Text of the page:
A case study can focus on either an individual or a group, depending on the research question, objectives, and the nature of the phenomenon being investigated. The term “case” in a case study refers to the specific instance, situation, or unit of analysis that is the subject of the study. This case can be an individual, a group, an event, an organization, or any other identifiable unit.

  1. Individual Case Study:
    • In an individual case study, the research focuses on a single person as the case. This approach is common in fields like psychology, counseling, and medicine, where researchers may examine the life, experiences, or behaviors of an individual in-depth.
  2. Group Case Study:
    • In a group case study, the case under investigation is a collective entity, such as a team, organization, community, or any other group of individuals. This approach is often used in organizational studies, sociology, education, and business, where the dynamics and interactions within a group are of interest.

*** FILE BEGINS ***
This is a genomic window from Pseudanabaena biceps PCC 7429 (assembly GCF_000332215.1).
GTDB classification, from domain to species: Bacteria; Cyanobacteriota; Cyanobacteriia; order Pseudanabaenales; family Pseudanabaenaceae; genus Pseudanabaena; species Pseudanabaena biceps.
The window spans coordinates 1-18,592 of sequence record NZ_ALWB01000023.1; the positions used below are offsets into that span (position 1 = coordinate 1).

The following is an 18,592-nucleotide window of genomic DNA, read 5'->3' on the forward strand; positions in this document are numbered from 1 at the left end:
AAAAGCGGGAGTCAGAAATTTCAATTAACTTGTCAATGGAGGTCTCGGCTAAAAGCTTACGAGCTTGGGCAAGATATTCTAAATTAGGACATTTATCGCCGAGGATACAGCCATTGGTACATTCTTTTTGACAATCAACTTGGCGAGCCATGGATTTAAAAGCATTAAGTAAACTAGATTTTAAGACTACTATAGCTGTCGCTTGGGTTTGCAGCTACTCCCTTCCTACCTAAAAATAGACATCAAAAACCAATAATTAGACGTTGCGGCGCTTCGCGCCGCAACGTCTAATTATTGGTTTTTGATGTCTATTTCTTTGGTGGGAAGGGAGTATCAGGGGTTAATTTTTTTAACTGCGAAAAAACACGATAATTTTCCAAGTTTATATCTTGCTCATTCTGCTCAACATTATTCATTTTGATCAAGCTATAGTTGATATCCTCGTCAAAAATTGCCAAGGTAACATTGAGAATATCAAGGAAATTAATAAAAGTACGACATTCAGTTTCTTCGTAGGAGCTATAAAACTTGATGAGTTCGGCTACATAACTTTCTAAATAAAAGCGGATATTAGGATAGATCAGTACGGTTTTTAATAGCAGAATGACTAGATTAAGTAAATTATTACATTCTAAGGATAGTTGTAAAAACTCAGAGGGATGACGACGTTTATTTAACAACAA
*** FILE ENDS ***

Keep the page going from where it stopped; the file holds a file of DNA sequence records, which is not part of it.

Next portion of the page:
3. Multiple Case Study:
    • Researchers can also conduct a multiple case study, where they examine more than one case, either multiple individuals or multiple groups. This comparative approach allows for a broader understanding of patterns, variations, and commonalities across different cases.

The choice between an individual or group case study depends on the research objectives and the complexity of the phenomenon being studied. Researchers or Ph.D students may select the unit of analysis based on the depth of understanding required and the nature of the research questions. Both individual and group case studies have been widely used across various disciplines to explore, describe, and analyze real-world situations.

What are the defining characteristics of a case study design?

A case study design is characterized by several key features that distinguish it from other research methods. These characteristics contribute to the in-depth and contextualized nature of case study research. The key characteristics of a case study research design include but not limited to the following: